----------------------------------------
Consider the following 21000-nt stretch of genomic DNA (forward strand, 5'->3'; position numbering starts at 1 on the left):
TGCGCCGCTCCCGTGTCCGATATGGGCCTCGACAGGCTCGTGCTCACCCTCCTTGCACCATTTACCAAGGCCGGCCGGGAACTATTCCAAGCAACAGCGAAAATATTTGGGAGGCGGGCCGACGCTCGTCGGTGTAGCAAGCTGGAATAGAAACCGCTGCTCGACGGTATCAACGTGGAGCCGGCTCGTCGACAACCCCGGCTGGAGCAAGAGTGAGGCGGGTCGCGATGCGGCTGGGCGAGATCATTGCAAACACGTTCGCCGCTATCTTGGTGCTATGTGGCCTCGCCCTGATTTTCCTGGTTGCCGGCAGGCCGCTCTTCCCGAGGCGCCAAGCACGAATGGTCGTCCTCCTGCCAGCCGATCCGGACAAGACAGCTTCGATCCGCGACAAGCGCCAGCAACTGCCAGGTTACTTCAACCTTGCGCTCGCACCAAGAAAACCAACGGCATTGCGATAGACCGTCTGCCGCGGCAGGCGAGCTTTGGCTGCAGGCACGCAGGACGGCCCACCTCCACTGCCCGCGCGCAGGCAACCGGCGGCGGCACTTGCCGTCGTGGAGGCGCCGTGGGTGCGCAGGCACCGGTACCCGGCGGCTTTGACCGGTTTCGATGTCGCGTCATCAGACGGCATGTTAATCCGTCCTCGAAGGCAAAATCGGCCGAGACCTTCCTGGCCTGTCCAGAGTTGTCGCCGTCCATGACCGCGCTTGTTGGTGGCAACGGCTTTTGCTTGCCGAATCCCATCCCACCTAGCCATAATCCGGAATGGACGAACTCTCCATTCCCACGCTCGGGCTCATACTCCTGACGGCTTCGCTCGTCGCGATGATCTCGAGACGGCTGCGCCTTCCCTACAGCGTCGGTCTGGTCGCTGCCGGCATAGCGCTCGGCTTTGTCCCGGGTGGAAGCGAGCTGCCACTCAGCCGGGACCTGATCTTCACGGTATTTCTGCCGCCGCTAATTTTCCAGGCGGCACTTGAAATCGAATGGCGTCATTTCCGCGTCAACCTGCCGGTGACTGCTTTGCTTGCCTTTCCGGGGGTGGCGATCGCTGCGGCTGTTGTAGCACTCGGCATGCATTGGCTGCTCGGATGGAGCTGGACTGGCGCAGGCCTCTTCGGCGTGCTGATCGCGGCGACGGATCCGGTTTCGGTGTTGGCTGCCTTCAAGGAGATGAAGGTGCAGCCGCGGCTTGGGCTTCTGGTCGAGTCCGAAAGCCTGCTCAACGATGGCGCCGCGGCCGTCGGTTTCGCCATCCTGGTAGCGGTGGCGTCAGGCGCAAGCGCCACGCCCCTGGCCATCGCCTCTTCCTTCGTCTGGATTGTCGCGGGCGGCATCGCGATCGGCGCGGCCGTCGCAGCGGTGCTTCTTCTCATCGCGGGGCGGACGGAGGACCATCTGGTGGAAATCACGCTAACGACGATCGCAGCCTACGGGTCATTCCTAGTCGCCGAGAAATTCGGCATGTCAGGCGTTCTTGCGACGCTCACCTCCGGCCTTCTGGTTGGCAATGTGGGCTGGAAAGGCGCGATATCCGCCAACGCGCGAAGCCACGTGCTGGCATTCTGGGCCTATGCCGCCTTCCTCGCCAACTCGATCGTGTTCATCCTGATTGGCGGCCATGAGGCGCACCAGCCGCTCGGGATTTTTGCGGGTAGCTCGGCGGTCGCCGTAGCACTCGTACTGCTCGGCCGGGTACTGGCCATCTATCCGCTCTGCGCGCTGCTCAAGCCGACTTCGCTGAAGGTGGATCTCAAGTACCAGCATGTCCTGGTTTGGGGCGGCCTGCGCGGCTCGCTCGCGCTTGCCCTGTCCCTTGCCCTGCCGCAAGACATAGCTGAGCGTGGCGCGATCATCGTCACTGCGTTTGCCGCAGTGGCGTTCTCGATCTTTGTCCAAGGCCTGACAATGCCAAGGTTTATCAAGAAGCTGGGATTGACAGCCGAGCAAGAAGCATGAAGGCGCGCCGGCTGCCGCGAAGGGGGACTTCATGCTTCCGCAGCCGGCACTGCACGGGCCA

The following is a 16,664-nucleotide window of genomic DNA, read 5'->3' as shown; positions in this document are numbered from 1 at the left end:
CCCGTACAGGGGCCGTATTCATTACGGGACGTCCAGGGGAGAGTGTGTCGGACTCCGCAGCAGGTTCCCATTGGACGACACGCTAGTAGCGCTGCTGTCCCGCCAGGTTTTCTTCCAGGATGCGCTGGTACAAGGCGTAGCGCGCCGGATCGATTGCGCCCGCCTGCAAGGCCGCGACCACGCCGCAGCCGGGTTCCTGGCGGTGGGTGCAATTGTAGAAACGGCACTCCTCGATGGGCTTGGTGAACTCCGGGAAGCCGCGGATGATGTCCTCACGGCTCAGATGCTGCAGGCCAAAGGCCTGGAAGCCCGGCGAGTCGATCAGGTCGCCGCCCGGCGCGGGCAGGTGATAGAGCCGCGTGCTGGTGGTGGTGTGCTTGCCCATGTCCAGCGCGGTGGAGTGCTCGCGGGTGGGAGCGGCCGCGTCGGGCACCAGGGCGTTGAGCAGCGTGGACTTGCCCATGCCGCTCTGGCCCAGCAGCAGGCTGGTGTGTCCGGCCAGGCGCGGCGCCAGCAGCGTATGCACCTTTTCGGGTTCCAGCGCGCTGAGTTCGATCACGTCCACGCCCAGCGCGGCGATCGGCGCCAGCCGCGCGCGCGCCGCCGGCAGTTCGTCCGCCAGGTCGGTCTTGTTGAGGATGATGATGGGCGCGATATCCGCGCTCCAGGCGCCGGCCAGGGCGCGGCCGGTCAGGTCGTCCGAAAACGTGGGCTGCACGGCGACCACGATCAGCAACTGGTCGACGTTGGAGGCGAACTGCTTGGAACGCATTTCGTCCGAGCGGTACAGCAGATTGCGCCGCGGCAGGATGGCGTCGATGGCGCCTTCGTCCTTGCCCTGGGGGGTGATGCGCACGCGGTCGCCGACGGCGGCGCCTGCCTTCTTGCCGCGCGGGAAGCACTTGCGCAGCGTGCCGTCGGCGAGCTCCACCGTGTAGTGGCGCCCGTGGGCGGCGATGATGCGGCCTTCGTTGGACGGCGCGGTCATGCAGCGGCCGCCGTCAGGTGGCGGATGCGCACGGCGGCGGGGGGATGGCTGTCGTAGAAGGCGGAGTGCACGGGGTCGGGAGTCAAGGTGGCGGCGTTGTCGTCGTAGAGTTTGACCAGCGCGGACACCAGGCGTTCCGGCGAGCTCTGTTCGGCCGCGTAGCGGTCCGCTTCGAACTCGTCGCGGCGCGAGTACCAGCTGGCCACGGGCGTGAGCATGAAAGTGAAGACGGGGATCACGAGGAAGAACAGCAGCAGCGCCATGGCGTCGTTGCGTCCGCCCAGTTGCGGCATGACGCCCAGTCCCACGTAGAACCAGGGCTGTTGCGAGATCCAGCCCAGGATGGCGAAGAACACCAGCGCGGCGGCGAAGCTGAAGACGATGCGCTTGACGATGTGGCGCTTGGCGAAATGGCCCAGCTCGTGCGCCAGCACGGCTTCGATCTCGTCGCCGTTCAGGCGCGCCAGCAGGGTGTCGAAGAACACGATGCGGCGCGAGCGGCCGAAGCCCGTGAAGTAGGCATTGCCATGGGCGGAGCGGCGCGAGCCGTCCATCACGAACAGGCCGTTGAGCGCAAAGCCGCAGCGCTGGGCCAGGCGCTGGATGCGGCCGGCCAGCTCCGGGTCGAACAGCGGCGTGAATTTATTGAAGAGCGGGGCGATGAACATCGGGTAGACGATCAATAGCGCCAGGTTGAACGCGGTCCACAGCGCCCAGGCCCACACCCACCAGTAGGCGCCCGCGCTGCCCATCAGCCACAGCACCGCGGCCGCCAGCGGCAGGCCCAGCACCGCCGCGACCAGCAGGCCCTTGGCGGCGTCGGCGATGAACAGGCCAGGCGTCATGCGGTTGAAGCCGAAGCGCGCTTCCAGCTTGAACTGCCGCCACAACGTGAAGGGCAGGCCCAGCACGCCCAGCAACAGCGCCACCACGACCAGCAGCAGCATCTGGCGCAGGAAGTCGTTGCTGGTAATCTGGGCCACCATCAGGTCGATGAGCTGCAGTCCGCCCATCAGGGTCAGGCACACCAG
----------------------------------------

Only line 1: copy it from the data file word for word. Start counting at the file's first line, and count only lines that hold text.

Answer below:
Consider the following 21000-nt stretch of genomic DNA (forward strand, 5'->3'; position numbering starts at 1 on the left):